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What is the Jewish view on Thanksgiving?

by Rabbi Tzvi Shapiro


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I am wondering what is the approach of Judaism to the observance of Thanksgiving holiday. Is it observed or recognized; if yes why, if no why?



Thanksgiving can be divided into three parts:

The idea. The day. The celebration.

The Idea:

Giving thanks is a very Jewish idea, as a matter of fact, as Jews we give thanks to G-d every day as soon as we wake up, right before we go to bed, and at least a hundred times in total.1

The Idea of thanks-giving is thus supported and celebrated by Judaism.

The Day:

Thanksgiving Day as a national American Holiday, is just that: a National American Holiday. As Jews we ought to commend America as a nation for deciding out of the goodness of its own heart to dedicate one day to give (or highlight) thanks to G-d. At the same time, as Jews there is no reason to limit our own thanks to one day, or to have an American chosen day represent the Jewish idea of thanks.

The Day of thanksgiving should be recognized and categorized as a noble American Holiday; Judaism doesn’t think it needs to be officially endorsed or adopted by Jewish institutions.

The Celebration:

There are two ways to give thanks to someone. A) Give him something you like, or you think he likes. B) Give him something he asked for. The American Thanksgiving gives thanks to G-d through the former. The Jewish idea of giving thanks to G-d is the latter. So if you feel the need to apply the adage “when in Rome do like the Romans” and thus celebrate Thanksgiving precisely the way our fellow citizens do, make sure it is a Kosher meal, and remember to recite the proper blessings. Additionally, don’t let the festivities of Thursday night’s dinner take away from your enthusiasm and celebration of the Friday night and Shabbat meals.

The Celebration of Thanksgiving is a marvelous human gesture. Judaism hopes you will also give thanks befitting of a Divine request.


  • 1. Literally. There is an obligation for a Jew to make at least 100 blessings a day.


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Posted by: Avi Morris, Brooklyn, NY on Nov 26, 2008

I have been "frum" since the late 1970's (I am now 61.) I don't think that Thanksgiving should be regarded as something alien, and I don't think that it should be categorized as giving HaShem something that we think He would like, "as it were," as contrasted with something that He asks of us. HaShem wants us to give thanks for what He gives us, including living in America, easily the most pleasant part of Golus. I think that this is the "ikker" of Thanksgiving. I think that this makes Thanksgiving part of one of the Taryag Mitzvos, of being grateful to HaSHem for what He has given us.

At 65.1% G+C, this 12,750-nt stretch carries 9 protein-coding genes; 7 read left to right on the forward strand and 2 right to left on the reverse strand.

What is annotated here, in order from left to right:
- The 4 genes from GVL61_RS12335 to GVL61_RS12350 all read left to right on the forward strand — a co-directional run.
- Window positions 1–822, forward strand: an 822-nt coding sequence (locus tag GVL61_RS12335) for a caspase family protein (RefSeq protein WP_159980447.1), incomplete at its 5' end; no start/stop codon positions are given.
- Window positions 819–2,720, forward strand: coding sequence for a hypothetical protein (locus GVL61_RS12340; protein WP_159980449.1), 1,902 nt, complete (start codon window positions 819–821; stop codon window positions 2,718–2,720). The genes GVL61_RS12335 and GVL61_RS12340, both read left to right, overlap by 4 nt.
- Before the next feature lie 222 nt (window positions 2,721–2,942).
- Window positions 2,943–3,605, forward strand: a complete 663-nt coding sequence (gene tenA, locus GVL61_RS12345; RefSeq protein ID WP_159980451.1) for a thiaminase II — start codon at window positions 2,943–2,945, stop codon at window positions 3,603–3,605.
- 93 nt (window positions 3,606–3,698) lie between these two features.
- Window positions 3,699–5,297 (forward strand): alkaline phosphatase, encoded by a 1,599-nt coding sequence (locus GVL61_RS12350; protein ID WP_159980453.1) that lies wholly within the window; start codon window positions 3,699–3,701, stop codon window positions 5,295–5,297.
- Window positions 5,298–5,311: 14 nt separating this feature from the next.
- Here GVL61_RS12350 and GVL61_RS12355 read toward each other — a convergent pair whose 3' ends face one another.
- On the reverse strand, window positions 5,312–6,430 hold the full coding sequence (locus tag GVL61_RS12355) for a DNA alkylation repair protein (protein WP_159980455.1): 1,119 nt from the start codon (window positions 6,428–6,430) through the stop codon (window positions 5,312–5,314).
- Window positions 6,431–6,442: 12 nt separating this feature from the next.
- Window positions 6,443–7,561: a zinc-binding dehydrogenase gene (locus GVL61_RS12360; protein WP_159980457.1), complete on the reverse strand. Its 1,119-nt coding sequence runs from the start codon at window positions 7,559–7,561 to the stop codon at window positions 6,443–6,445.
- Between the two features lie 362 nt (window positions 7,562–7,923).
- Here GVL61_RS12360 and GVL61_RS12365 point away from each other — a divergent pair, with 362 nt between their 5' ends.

With no immodesty intended, I considermyself widely read in international affairs and history. With the exception of Eretz Israel, there is nowheres else I would rather live than here in the USA. We are well off in terms of "goshmius," and the Yetzer HaRa is no stronger here than it is anywheres else. Thanksgiving is indeed something for which we can thank HaShem. Thank you.

Editor's Comment

"being grateful to HaSHem for what He has given us" is indeed a Mitzvah (as mentioned in the article). And yes, we ought to be very thankful to G-d for giving us America, and very thankful to America for allowing us to worship G-d. When the author speaks of something "categorized as giving HaShem something that we think He would like, "as it were," as contrasted with something that He asks of us" he is referring to the specific expression of thanks through the custom of eating trukey. That is an Ameican custom, not a Mitzvah.

Turkey Day

Posted by: Liebe, Jerusalem, Israel on Nov 26, 2008

First of all I want to express my thanks and admiration for the EMES (truth) of Rabbi Shapiro's thoughtful and thought-provoking answer to this question.

Second: interesting that the modern Hebrew word for "turkey" is HODU, which is one of the Biblical Hebrew words for "thanks" as in "Hodu l'Hashem ki tov (Give thanks to G-d for He is good)".%0

Jews and Thanksgiving

Posted by: Sylvia Becker, Atlanta, GA on Nov 27, 2008


I am a Jew who lives in America

I am an American who is a Jew

My husband enlisted in WWII at 17 yrs of age.

His immigrant father was proud to sign his permit to do so.

We fly an American flag in front of our home.

We are proud, observant Jews.

Oh yes, we give thanks on Thanksgiving for this wonderful country in which we live.

I strongly disagree with your answer to this question


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